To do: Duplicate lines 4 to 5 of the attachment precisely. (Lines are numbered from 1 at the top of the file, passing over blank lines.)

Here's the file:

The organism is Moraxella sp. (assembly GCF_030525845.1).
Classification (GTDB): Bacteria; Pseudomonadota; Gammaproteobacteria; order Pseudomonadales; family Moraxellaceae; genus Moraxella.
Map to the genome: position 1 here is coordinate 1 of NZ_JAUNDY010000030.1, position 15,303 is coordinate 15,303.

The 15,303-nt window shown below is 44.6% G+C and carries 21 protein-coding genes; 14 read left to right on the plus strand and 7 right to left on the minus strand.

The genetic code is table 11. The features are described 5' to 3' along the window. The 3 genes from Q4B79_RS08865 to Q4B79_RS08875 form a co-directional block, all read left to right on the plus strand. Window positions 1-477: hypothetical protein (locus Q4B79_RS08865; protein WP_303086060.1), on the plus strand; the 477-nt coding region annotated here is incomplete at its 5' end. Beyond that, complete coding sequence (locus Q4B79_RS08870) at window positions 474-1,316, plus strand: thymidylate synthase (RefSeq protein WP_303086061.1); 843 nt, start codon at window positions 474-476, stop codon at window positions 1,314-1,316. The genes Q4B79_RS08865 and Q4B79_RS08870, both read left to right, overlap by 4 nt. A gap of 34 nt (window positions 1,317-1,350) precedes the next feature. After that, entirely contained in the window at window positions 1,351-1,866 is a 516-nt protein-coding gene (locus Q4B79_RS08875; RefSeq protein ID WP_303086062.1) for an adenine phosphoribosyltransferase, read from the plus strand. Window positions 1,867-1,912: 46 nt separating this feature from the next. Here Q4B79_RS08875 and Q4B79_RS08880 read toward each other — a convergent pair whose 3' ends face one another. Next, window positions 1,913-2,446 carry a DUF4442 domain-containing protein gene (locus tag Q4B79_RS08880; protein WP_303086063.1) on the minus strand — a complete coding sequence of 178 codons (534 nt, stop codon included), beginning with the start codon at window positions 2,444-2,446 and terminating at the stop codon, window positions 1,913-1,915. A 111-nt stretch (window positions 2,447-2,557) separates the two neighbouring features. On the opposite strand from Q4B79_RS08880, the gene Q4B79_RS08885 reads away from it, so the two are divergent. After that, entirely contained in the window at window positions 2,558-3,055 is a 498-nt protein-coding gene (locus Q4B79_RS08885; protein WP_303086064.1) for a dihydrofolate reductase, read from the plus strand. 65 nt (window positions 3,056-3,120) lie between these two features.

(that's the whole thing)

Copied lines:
The 15,303-nt window shown below is 44.6% G+C and carries 21 protein-coding genes; 14 read left to right on the plus strand and 7 right to left on the minus strand.

The genetic code is table 11. The features are described 5' to 3' along the window. The 3 genes from Q4B79_RS08865 to Q4B79_RS08875 form a co-directional block, all read left to right on the plus strand. Window positions 1-477: hypothetical protein (locus Q4B79_RS08865; protein WP_303086060.1), on the plus strand; the 477-nt coding region annotated here is incomplete at its 5' end. Beyond that, complete coding sequence (locus Q4B79_RS08870) at window positions 474-1,316, plus strand: thymidylate synthase (RefSeq protein WP_303086061.1); 843 nt, start codon at window positions 474-476, stop codon at window positions 1,314-1,316. The genes Q4B79_RS08865 and Q4B79_RS08870, both read left to right, overlap by 4 nt. A gap of 34 nt (window positions 1,317-1,350) precedes the next feature. After that, entirely contained in the window at window positions 1,351-1,866 is a 516-nt protein-coding gene (locus Q4B79_RS08875; RefSeq protein ID WP_303086062.1) for an adenine phosphoribosyltransferase, read from the plus strand. Window positions 1,867-1,912: 46 nt separating this feature from the next. Here Q4B79_RS08875 and Q4B79_RS08880 read toward each other — a convergent pair whose 3' ends face one another. Next, window positions 1,913-2,446 carry a DUF4442 domain-containing protein gene (locus tag Q4B79_RS08880; protein WP_303086063.1) on the minus strand — a complete coding sequence of 178 codons (534 nt, stop codon included), beginning with the start codon at window positions 2,444-2,446 and terminating at the stop codon, window positions 1,913-1,915. A 111-nt stretch (window positions 2,447-2,557) separates the two neighbouring features. On the opposite strand from Q4B79_RS08880, the gene Q4B79_RS08885 reads away from it, so the two are divergent. After that, entirely contained in the window at window positions 2,558-3,055 is a 498-nt protein-coding gene (locus Q4B79_RS08885; protein WP_303086064.1) for a dihydrofolate reductase, read from the plus strand. 65 nt (window positions 3,056-3,120) lie between these two features.